Op-Ed: One lesson from the Weinstein case is that men like me must speak out about abuse
The American Academy of Pediatrics recently issued a statement, based on a “review,” about the state of abuse in the United States. This is what one of the leaders of that movement said:
The United States today has more abuse victims than in all of the most violent times of the past 100 years, including the Civil War, the Spanish Civil War and the Holocaust. This is a public health concern.
This is a statement based on two studies, not just one. There is more abuse today than when the statement was issued — in fact, a new study shows there was more abuse in the 1990s than in the 1950s.
But this is not just the work of Dr. Elizabeth Whelan, the Director of the National Sexual Violence Resource Center in Washington. This was her work and the work of her colleagues in the Department of Pediatrics at the University of California, Berkeley.
In her testimony before Congress, Dr. Whelan spoke about two studies. One was called the “National Family Violence Survey” and it showed that there were more than 1.5 million cases of child abuse in the U.S. in 2003.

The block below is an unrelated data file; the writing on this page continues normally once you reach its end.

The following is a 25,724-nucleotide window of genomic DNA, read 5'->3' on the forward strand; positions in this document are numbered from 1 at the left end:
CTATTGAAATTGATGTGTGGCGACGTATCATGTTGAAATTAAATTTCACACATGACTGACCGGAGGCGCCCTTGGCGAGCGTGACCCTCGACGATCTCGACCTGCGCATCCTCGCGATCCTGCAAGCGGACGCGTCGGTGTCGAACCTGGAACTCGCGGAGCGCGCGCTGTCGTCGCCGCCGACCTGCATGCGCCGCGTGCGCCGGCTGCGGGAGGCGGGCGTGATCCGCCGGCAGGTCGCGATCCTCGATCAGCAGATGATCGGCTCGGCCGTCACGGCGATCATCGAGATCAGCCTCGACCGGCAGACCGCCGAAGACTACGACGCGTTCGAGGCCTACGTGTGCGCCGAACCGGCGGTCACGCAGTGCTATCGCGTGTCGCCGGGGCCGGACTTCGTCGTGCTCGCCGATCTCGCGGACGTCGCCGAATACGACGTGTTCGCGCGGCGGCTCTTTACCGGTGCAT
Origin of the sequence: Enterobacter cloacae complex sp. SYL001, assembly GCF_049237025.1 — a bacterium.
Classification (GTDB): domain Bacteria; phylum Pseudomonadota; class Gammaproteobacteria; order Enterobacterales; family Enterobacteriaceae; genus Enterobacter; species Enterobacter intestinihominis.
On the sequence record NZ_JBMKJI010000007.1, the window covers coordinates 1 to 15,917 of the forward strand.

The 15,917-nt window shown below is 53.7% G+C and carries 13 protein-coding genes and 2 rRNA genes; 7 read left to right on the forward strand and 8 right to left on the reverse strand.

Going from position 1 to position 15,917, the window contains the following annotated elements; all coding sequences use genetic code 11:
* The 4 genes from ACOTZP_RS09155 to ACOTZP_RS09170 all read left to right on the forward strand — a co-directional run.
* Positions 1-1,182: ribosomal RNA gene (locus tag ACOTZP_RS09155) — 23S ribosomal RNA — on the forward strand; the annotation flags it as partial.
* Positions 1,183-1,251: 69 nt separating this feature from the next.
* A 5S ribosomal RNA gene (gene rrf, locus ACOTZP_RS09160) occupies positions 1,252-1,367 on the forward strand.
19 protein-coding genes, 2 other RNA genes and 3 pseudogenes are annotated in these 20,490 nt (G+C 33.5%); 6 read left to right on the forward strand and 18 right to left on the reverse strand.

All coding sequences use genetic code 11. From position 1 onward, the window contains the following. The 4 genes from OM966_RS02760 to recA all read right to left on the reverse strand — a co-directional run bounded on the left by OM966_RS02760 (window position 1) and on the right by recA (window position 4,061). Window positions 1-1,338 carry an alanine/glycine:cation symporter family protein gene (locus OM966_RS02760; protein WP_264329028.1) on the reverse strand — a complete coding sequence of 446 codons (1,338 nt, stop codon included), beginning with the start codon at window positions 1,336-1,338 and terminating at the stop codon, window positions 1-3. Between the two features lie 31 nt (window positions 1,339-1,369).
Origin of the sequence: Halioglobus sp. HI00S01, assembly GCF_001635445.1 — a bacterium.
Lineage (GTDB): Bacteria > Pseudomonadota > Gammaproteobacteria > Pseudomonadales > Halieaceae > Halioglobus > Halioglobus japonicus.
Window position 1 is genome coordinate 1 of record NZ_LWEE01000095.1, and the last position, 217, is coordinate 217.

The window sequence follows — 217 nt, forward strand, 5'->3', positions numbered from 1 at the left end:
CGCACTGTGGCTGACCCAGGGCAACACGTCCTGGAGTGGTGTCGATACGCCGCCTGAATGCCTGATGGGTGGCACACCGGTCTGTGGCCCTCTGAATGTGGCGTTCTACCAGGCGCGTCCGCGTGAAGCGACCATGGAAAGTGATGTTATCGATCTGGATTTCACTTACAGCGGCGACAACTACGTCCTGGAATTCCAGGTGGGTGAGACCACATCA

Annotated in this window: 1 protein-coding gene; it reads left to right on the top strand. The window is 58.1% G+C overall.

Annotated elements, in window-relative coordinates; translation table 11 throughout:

The other study was called the “National Child Abuse and Neglect Data System” and is still being conducted. This study, like the original, was a national one that included information from children all over the U.S. The study showed that the number of children admitted to state hospitals with injuries was 2.8 percent.
The statement issued by the American Academy of Pediatrics (AAP) was about abuse in this country. It’s important for boys — both boys in general and gay boys — to hear what abuse is and how to deal with it. It wasn’t just about gay or lesbian or transgender abuse in this country, although the two studies pointed to that. It was about abuse between a father and his son.
And that’s because I’m a gay, working for a gay organization that is working for the gay community. We understand that some of you — of whom I am one — are not ready to come and talk about gay